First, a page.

An entire new class of financial entity has been created called "the hedge fund." It is new not in the sense that there were not always funds that hedged by selling short or buying assets uncorrelated with other assets. The new part of this phenomenon is that it is based on a demonstrably false premise: that these entities can consistently outperform wide stock indexes. They have not and cannot, and yet their managers and employees for a time are paid stupendously well.

As with the private equity function, the main effect is to siphon money from productive enterprise into financial manipulation. Or, to put it another way, to siphon money from Main Street to Greenwich or Wall Street.

Starting MBA's at hedge funds, which are basically gaming enterprises, get paid multi-six figure sums. Starting teachers in the state of Florida get paid $28,000 a year.

Here's what else is new and exciting (or terrible) in money: there is real poverty among the soldiers who fight our wars. There are fist fights to get children into $30,000 a year kindergartens and pre-schools in the right neighborhoods in Manhattan. There are 40 million Americans without health care insurance. There are almost 40 million baby boomers with no savings for retirement. There is a long waiting list for Bentleys at the dealership in Beverly Hills.

There are soldiers' wives selling blood to buy toys for their kids. There is a man selling non-functioning body armor who threw a $10 million Bat Mitzvah for his daughter.

In Brentwood, where the houses start at $3 million, the housewives complain about what a terrible country America is. In Clinton, South Carolina, where the textile mill closed fifteen years ago and there is real hardship, the young men still believe in America and their fiancees at Presbyterian College wait for them while they fight in Iraq.

This is a small part of what's new and exciting (or terrible) in America in the world of money right now.

* via Kottke.

Unfiltered olive oil

I have been hearing the glories of unfiltered olive oil for a while now and can't wait to taste it because I know I will love it...imagine, olive oil...suped up!

The Holocaust survivor's ode to unfiltered olive oil is super touching and appetite whetting.

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March 15, 2007

Sedaris Exposed!

Apparently, everyone's talking about the fact that David Sedaris' non-fictional work is not entirely non-fiction. I don't get the uproar. When you write, blog and tell stories about your life, isn't the substance mostly non-fiction sprinkled with a little fiction? Or perhaps I'm delusional, fantastical, and an occasional liar.

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* via BuzzFeed for which we are psyched to have Scott Lamb editing today and tomorrow!

March 14, 2007

Sweet sweet passover coke

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Often times I don't feel American. These times include when I'm not in New York, San Francisco or LA and when I hear about things like this. How have I never heard of this before??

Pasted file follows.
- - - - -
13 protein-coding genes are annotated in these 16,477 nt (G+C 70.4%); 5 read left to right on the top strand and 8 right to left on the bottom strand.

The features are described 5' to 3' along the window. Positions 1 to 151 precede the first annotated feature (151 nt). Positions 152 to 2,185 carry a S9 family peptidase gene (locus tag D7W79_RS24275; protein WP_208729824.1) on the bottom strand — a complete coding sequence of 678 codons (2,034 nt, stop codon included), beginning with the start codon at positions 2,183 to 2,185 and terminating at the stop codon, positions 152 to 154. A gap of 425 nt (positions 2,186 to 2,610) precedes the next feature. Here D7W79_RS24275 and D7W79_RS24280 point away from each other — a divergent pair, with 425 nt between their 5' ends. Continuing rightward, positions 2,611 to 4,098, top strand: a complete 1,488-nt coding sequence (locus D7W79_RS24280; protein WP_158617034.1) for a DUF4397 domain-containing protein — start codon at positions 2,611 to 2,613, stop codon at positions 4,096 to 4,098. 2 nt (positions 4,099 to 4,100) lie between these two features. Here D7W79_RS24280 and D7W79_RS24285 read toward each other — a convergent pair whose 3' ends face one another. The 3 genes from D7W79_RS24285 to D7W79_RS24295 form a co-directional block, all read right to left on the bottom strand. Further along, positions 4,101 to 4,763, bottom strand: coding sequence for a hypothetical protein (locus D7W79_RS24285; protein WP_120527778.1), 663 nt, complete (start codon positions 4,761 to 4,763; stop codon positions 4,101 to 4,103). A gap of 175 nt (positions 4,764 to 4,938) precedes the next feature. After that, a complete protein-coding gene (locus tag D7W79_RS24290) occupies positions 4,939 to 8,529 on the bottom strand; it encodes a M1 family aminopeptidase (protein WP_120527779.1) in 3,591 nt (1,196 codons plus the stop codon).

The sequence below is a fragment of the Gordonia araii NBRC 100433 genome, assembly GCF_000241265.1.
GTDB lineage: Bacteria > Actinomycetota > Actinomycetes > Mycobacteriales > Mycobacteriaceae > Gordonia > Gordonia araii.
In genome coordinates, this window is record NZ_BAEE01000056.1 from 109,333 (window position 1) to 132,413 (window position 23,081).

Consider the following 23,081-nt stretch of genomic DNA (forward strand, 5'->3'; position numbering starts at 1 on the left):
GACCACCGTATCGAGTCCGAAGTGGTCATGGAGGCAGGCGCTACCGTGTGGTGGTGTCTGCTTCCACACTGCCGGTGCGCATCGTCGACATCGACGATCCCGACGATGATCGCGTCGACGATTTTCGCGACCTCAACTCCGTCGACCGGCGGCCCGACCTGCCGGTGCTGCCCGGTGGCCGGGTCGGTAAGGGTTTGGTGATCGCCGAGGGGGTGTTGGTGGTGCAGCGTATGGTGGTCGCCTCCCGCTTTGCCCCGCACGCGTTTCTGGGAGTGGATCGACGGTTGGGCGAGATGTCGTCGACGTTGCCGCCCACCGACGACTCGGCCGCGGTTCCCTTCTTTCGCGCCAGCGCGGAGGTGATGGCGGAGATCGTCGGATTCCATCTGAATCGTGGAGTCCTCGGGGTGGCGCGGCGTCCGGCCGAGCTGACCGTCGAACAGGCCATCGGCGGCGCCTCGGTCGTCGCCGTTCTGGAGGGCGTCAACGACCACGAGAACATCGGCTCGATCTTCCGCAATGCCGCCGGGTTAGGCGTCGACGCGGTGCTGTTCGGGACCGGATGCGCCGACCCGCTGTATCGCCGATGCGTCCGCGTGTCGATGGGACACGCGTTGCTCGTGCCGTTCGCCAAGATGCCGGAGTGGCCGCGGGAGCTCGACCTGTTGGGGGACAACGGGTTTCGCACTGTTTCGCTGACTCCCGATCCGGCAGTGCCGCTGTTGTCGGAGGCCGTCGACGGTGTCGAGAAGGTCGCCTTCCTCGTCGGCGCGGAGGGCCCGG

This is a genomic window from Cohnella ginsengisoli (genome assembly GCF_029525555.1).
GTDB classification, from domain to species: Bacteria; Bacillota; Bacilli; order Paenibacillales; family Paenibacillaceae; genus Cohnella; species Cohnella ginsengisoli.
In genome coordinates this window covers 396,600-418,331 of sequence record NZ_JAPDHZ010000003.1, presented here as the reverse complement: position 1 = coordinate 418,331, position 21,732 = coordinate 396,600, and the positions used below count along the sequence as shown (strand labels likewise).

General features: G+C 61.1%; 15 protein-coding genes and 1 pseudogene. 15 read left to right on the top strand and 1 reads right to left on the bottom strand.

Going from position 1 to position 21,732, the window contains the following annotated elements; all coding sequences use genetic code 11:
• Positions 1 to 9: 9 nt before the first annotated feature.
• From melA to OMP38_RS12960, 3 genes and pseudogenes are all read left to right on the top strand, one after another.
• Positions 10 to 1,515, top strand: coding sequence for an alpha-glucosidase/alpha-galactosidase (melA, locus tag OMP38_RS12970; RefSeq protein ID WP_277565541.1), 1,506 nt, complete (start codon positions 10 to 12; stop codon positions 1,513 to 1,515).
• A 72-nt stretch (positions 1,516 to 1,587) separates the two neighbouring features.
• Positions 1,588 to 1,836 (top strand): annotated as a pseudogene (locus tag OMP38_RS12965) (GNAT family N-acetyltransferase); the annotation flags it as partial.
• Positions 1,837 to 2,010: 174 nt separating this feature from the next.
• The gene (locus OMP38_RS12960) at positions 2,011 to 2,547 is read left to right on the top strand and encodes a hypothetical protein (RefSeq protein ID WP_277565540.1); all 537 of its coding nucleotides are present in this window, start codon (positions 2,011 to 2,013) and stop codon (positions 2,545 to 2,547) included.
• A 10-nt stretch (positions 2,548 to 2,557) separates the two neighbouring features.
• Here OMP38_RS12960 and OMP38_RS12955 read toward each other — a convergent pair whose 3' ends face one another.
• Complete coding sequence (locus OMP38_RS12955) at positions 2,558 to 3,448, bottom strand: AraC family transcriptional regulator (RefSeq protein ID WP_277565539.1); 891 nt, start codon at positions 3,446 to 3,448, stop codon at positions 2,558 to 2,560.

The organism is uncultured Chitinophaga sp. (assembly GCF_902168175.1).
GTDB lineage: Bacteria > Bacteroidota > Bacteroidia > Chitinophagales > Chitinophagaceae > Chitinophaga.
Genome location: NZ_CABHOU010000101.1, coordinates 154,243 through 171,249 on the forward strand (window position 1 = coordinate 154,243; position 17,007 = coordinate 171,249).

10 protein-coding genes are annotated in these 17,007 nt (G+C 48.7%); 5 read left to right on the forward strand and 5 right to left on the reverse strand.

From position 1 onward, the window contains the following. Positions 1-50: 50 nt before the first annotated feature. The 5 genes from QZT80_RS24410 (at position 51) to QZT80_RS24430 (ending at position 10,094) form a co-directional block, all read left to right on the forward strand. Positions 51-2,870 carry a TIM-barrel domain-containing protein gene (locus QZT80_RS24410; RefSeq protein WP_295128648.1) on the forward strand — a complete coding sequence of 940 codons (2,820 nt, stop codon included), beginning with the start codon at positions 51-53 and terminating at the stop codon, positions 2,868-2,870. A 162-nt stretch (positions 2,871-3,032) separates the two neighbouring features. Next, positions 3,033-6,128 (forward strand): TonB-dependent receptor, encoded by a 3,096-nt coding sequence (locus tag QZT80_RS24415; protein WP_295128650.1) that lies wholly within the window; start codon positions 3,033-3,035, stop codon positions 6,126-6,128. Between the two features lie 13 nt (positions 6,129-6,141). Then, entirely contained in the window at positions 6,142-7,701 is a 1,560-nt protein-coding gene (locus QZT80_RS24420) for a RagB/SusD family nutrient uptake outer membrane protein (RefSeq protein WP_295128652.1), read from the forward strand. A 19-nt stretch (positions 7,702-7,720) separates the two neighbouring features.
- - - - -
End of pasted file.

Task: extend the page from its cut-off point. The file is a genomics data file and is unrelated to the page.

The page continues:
P.S. Jason Kottke is the BuzzFeed Editor for the day!! So far, so great!

Men look at crotches

I could have told you this but...

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* via Kottke.

March 8, 2007

Thanks CBS for turning my son GAY.

Oh my god. I am laughing so hard: One of several complaints filed against Prince's Super Bowl performance.

* via Anil, a fellow Prince and the color purple (not the book!) fan!

March 7, 2007

Insufferable Clinginess, or Healthy Dependence? by Benedict Carey

A moderately interesting NYT article on neediness.

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Excerpts:

Neediness has a familiar face: the close friend who is continually asking for reassurance, for advice, for help with the wireless connection.

For some reason, that line is so funny to me. No! I don't want to help you with your wifi problems!

Tip for parents:

Researchers measure the strength of dependency traits by having people rate how highly they endorse certain beliefs, like, “After a fight with a friend, I must make amends as soon as possible"; "I am very sensitive to others for signs of rejection; or “I have a lot of trouble making decisions for myself."

In studies, people who score highly on these tests also tend to rate their parents as either authoritarian or overly protective (or one of each). "The message growing up is: You’re fragile, you’re weak, you need someone powerful to look after you," Dr. Bornstein said.

On compromise:

At least in the short run, dependent traits seemed to buffer the relationships in times of crisis, the authors suggest. Afraid of losing the relationship, “individuals high on dependency may actually behave in a more positive way to their partner, like being more complying, being more loving,” said Bénédicte Lowyck, the psychologist who led the study.